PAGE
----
I was still a little unsure of how thin to roll it out. This is something I’m going to research and play with and see what I can come up with. Maybe Mrs. J will have some suggestions.

Mmm…jalapeno pickles

I ventured out to the patio for long enough to pick some jalapenos from the two container plants out there.  Several had turned red, which was what I was waiting for.  I would have waited a bit longer but one of the first to turn was getting a tad soft so I went ahead and pulled them all, plus enough green ones to make a batch.

These are going to be “refrigerator pickles” in that I didn’t do a boiling  water bath.  I did sterilize the lids and jars, and boiled the brine-tried to keep everything a safe as I could.  All the jars actually sealed, and they may well keep on the shelf at room temperature but why take chances.

The brine is just a basic mix, nothing too fancy.  Today I used 3 cups white vinegar, 3 cups water, 3 T pickling salt, 3 T cane sugar, 3 t black peppercorns, and a couple of bay leaves.  Bring it all to a boil and then keep at a simmer until all the jars are topped off.  I tossed a peeled clove of garlic into each jar, along with some onion pieces, and some carrots chopped into chunks.  There was enough brine for four pints of pickles with a bit left over.  These will get better as they age, a few weeks at a  minimum I should think, better a month or more.

Sesame Crackers

Mrs J made some more doggie biscuits today.  They looked and smelled great.  I was a bit jealous of the dogs.  That set me to searching about for a cracker recipe.  I’ve been wanting to make some crackers for a good while and the luck of the dogs having such a good dog momma rubbed off on me today.  Mrs J agreed to make the sesame crackers that I downloaded a recipe for.

As  with most new things the first batch was a learning experience.  They were just a bit too thick to crisp up nicely, or we didn’t give them long enough in the oven, or both. I gave them 20 minutes at 350+ degrees.  They came out more cookie than cracker.  A good flavor, though maybe a bit bland, I was sure we were on the right track.  The second batch were pretty much the same thickness so I was determined to give them all the time they needed.  In the end they were in there for a tad over thirty minutes.  We also upped our game on the ingredients–we ground some sea salt over them, and Mrs J found some Mrs Dash herb seasoning that we sprinkled over them, too.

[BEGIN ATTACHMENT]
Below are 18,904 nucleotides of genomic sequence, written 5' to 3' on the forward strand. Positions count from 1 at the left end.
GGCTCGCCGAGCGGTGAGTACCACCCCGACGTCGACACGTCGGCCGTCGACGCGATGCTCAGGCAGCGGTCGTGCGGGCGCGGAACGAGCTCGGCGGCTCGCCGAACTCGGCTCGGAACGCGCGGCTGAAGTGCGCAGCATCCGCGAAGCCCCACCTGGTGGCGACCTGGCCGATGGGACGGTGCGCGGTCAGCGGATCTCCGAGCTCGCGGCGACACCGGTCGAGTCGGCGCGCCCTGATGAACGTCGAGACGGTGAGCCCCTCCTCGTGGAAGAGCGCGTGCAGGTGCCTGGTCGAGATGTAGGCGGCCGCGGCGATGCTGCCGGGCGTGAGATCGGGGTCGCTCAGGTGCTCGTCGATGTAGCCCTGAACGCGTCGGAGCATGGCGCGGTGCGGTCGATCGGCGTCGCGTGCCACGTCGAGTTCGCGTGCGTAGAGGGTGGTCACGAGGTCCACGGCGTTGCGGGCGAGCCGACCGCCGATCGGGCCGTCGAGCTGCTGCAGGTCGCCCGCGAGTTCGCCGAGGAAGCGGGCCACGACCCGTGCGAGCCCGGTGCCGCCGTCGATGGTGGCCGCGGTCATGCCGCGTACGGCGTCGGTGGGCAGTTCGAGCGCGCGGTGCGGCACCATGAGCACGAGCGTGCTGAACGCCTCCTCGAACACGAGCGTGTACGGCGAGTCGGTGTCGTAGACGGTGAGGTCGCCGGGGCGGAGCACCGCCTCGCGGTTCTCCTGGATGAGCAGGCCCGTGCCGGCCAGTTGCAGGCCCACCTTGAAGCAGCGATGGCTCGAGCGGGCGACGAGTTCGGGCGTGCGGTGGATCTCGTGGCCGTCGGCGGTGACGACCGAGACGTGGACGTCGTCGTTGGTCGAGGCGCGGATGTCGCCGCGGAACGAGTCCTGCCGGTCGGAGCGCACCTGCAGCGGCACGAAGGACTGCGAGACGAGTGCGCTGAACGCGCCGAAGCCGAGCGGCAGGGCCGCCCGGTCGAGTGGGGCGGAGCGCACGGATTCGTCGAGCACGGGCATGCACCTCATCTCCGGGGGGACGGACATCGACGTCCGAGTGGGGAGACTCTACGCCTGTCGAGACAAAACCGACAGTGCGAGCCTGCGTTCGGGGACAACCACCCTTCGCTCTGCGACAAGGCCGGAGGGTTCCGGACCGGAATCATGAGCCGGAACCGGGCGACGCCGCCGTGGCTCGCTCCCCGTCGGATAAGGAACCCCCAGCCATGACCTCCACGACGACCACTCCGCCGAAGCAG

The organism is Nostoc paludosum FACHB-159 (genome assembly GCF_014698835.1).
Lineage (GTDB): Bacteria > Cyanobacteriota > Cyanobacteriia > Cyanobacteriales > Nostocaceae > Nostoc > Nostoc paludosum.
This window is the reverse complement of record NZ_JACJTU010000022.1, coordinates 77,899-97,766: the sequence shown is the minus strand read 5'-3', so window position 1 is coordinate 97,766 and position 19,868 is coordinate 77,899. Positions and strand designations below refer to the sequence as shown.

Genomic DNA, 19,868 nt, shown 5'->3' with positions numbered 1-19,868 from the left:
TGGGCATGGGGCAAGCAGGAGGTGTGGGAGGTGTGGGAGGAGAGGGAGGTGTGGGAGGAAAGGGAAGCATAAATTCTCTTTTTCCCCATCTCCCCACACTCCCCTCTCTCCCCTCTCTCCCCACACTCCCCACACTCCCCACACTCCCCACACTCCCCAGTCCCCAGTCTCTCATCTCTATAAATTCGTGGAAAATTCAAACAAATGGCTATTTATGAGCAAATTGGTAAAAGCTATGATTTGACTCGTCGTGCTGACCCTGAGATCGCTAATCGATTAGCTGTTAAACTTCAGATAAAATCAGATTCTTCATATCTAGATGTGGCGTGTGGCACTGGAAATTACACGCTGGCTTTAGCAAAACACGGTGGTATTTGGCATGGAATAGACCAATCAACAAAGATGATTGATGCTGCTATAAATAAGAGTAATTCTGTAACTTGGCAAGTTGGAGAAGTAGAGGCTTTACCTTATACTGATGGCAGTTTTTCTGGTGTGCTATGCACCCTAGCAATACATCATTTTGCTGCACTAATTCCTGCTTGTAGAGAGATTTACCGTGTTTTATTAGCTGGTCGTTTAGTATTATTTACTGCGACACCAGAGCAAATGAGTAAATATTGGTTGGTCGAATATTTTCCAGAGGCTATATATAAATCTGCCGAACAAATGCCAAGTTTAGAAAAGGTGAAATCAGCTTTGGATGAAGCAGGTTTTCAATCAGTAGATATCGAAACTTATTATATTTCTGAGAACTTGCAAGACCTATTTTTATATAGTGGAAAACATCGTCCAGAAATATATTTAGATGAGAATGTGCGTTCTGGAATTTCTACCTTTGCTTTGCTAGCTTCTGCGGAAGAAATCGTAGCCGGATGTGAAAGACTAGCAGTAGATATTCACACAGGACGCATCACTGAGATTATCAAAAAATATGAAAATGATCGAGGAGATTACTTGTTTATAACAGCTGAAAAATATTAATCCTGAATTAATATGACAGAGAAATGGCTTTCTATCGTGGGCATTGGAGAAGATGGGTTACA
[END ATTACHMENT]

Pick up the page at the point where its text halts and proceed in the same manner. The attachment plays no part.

I did some additional recipe searching while the second batch was in the oven, and found a recipe that was nearly the same except they used some sesame oil in the dough instead of butter, and a bit less water.  A comment on that post mentioned using a pasta machine to get the dough thinner and more uniform.  We might try that next time.  I have ordered some new cookie cutters, the plastic cap Mrs J used to cut the crackers out was not the best.  A pretty good size, though.


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Pickled Daikon/Carrot Garnish

While surfing around the other day looking at various sammiches, a Vietnamese street favorite caught my eye.  It is a banh mi, based on a small loaf that is split from the top and stuffed with various meats and veggies.  I’ll get to the sammich recipes some other day, today I want to talk about what seems to be a necessary garnish:  Pickled daikon and carrot.  Daikon is a long white radish-looks like a huge albino carrot.  I wish I had thought to take a before picture of the one I chopped up just now.  There are plenty of pickle recipes online, I found the one I used here. It has plenty of pictures so I don’t feel too bad.  There are plenty of links on that page to find sammich recipes, I’ll look at some of those when I get around to making them.  The veggies need 3-5 days to get right.

Summertime…and the Living is Easy

Just getting into the spirit of the summer.  A classic-lemon/lime shakeup.  This one is sweetened with Splenda.  The fruits are just sliced and tossed into a large tumbler.  Add sugar or sweetener to taste and a splash of hot water and mash it up as best you can with a wooden spoon or similar.  Top with crushed ice and fill with water or seltzer.  Stir some more and taste, add more sweetener if needed.  Mmm good.  the drink can be topped off with additional water and ice-just give the citrus another good pounding.  Similar citrus ades use other fruits, oranges are a perennial favorite.  Something to try:  Boil the sliced fruits with sugar and water to make a flavored simple syrup.